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Tyler Oakley named grand marshal


MSU YouTube star comes back for homecoming parade

No stranger to MSU’s campus, YouTuber Tyler Oakley will revisit his alma mater this weekend in the prestigious position of homecoming parade grand marshal.

Oakley got his start making videos while at MSU and has since skyrocketed to fame. His channel, which has nearly 8 million subscribers, covers everything from LGBT advocacy to Halloween costume ideas.

The prolific video blogger is also a published author, documentary star and podcaster. He made the 2017 Forbes “30Under30 list” and was named one of Time magazine’s “30 Most Influential People on the Internet,” among other awards.

City Pulse caught up with Oakley before his debut as grand marshal.

While at school, did you ever consider that you might be grand marshal one day? Was that ever your goal?

That never once crossed my mind.

Homecoming festivities have always been such a fun part of going to MSU, and the football games and the tailgating. That to me has always been quintessential Michigan State. I have always loved my experience doing that. Having lived in Wilson as an RA, you had to work duty for most games. Half the games, I couldn’t even go to them, and I would watch from the windows on duty, and I loved it and wished I could be a part of it. I never dreamed that that could be me. Even getting the invitation to do it now feels so young to be doing it. It is a surprise.

What would you say is a lasting lesson you learned from your time at MSU?

So much of my time at MSU was pursuing education for this certain reason and trying to get a certain job and trying to make this happen. I had the expectation that I would make this happen, or live here after I graduate, and preparing for that and preparing for when things go right with that and when things go wrong with that — that was really helpful.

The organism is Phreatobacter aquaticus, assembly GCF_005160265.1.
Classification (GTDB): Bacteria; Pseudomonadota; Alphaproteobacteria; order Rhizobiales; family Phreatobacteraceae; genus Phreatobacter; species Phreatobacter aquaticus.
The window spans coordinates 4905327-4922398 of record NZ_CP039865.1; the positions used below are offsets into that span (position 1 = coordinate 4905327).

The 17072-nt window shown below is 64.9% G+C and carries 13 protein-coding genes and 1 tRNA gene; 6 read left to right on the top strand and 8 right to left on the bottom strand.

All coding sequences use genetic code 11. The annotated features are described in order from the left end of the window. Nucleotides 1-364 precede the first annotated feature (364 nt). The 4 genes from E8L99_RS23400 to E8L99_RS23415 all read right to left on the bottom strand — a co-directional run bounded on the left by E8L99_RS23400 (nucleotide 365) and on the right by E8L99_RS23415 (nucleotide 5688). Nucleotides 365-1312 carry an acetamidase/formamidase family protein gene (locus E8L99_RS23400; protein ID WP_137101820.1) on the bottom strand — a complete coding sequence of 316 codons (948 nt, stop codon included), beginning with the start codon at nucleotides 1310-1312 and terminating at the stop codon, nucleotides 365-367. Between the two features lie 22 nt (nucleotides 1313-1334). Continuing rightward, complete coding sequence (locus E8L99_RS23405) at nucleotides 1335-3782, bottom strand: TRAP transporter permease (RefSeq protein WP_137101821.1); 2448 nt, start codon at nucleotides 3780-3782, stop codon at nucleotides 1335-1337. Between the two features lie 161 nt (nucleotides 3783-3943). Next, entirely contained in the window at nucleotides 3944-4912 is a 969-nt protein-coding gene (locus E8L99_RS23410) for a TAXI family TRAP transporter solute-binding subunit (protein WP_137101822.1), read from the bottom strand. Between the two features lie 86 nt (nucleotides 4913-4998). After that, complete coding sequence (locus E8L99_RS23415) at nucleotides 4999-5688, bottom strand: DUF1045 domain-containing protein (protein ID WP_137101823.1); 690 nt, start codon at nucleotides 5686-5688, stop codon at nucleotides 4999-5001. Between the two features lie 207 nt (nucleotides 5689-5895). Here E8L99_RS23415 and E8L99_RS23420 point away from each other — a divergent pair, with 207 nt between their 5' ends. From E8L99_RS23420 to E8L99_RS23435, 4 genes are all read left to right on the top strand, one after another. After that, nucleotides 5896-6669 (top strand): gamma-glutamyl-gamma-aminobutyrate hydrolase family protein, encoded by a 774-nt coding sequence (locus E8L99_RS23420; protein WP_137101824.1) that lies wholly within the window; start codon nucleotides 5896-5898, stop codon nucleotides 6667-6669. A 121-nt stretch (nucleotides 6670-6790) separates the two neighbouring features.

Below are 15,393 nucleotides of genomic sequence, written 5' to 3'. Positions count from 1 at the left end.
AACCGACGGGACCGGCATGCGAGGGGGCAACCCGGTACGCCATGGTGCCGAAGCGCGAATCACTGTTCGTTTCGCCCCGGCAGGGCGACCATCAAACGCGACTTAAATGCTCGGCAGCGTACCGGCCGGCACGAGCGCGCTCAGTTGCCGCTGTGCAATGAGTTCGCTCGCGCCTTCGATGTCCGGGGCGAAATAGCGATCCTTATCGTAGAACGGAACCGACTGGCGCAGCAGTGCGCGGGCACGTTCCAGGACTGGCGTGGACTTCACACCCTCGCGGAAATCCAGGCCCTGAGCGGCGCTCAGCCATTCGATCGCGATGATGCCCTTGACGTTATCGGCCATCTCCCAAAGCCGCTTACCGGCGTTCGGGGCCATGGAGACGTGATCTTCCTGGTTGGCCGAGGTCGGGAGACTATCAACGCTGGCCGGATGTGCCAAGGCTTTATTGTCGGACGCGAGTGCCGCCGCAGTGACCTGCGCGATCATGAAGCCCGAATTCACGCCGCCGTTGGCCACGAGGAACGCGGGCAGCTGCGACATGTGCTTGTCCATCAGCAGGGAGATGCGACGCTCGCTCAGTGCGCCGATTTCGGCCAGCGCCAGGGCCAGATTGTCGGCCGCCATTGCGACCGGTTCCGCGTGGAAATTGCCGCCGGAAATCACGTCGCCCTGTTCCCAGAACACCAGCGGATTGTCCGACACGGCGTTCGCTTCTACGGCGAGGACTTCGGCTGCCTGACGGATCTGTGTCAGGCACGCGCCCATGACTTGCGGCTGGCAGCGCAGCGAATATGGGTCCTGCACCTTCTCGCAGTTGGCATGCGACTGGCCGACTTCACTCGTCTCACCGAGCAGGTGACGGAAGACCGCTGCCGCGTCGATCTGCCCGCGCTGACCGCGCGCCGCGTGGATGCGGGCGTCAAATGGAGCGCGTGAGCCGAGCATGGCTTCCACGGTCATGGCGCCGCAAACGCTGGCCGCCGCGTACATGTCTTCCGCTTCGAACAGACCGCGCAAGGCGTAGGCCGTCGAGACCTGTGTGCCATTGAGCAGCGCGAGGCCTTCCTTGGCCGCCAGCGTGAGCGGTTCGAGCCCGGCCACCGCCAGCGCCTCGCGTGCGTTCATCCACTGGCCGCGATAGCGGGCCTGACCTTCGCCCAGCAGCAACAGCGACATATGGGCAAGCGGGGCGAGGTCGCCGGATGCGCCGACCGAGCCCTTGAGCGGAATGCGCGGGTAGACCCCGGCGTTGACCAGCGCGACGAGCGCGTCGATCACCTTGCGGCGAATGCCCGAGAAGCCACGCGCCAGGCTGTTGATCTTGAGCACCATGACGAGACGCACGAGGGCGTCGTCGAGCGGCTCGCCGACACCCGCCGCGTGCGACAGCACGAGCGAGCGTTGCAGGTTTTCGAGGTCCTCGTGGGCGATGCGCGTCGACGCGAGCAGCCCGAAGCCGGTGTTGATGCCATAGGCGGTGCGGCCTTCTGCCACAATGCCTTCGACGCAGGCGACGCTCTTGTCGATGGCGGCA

The Career Services Center — I used to work there at Michigan State — and they really helped me with all of that process. When I wasn’t getting the dream job I wanted, helping me figure out what the next steps were, that was a life lesson that I really needed. Those life lessons were really helpful and have really helped me navigate my YouTube career.

Will you be making a video of your time at MSU this week?

I do want to do a concept that is based on this experience. This is a once-in-a-lifetime experience, and I want to make sure that I capture it. My YouTube Channel to me is yes, a job, but I am so lucky and fortunate that I can go back in the last 10 years and see what I was up to in any week. It’s always been a diary in that sense. To have a diary entry like this is something that I see what my parents have of home videos growing up, and the fact that I just have all this stuff to look back on years and years from now will just be the coolest part. It’s gonna be weird but so much fun.

Your videos have evolved over the years from being just to friends and family, to comedy-themed to sometimes touching on serious issues like LGBT advocacy. Why did you start expanding your platform to include topics like these?

There was a time at MSU when I was just making videos for fun, and that’s always been the goal. I remember clear as day when I was in the dorms. I got a message from somebody. I would always get messages from people that said, ‘Thank you for the videos, I really enjoyed them,’ but this was a specific video from a young LGBT person who was talking about how they were thinking about killing themselves and instead, they would watch me and all of my friends on YouTube.

Messages of encouragement are really appreciated, but when it’s a message of something as serious as life or death, it kind of puts things in perspective of what you can be for somebody, just by being yourself. In my head, I didn’t think I was making this groundbreaking work or these videos that were life-saving, or affirming or whatever. But for somebody, it was death. That was one of the first times when I got a wakeup call that, even if sometimes it feels frivolous, your work can be important, and it can be crucial in some capacity for somebody. It’s not like it changed my content or anything, but it taught me to be more conscious of what I’m putting out there.


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